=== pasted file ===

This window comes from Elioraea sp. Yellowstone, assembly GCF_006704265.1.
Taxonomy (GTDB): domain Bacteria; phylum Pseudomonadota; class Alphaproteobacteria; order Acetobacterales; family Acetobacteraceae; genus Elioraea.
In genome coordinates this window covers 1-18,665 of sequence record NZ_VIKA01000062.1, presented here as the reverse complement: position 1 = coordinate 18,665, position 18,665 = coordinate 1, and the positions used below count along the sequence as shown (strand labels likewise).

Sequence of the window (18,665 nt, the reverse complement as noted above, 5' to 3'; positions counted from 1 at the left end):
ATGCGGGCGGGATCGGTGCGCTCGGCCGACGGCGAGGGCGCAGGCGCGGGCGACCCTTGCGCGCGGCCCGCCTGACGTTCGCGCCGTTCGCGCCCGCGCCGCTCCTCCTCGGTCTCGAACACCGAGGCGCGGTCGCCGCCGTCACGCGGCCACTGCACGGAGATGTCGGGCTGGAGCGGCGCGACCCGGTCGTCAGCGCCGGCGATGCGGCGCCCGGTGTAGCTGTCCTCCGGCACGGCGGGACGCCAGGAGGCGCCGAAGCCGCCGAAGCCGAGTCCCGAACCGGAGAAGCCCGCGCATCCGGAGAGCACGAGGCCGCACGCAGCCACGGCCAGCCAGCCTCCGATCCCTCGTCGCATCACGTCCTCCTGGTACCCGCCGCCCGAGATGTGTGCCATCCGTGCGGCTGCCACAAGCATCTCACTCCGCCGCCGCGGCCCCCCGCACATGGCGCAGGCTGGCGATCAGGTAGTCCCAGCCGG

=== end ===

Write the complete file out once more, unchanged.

This window comes from Elioraea sp. Yellowstone, assembly GCF_006704265.1.
Taxonomy (GTDB): domain Bacteria; phylum Pseudomonadota; class Alphaproteobacteria; order Acetobacterales; family Acetobacteraceae; genus Elioraea.
In genome coordinates this window covers 1-18,665 of sequence record NZ_VIKA01000062.1, presented here as the reverse complement: position 1 = coordinate 18,665, position 18,665 = coordinate 1, and the positions used below count along the sequence as shown (strand labels likewise).

Sequence of the window (18,665 nt, the reverse complement as noted above, 5' to 3'; positions counted from 1 at the left end):
ATGCGGGCGGGATCGGTGCGCTCGGCCGACGGCGAGGGCGCAGGCGCGGGCGACCCTTGCGCGCGGCCCGCCTGACGTTCGCGCCGTTCGCGCCCGCGCCGCTCCTCCTCGGTCTCGAACACCGAGGCGCGGTCGCCGCCGTCACGCGGCCACTGCACGGAGATGTCGGGCTGGAGCGGCGCGACCCGGTCGTCAGCGCCGGCGATGCGGCGCCCGGTGTAGCTGTCCTCCGGCACGGCGGGACGCCAGGAGGCGCCGAAGCCGCCGAAGCCGAGTCCCGAACCGGAGAAGCCCGCGCATCCGGAGAGCACGAGGCCGCACGCAGCCACGGCCAGCCAGCCTCCGATCCCTCGTCGCATCACGTCCTCCTGGTACCCGCCGCCCGAGATGTGTGCCATCCGTGCGGCTGCCACAAGCATCTCACTCCGCCGCCGCGGCCCCCCGCACATGGCGCAGGCTGGCGATCAGGTAGTCCCAGCCGG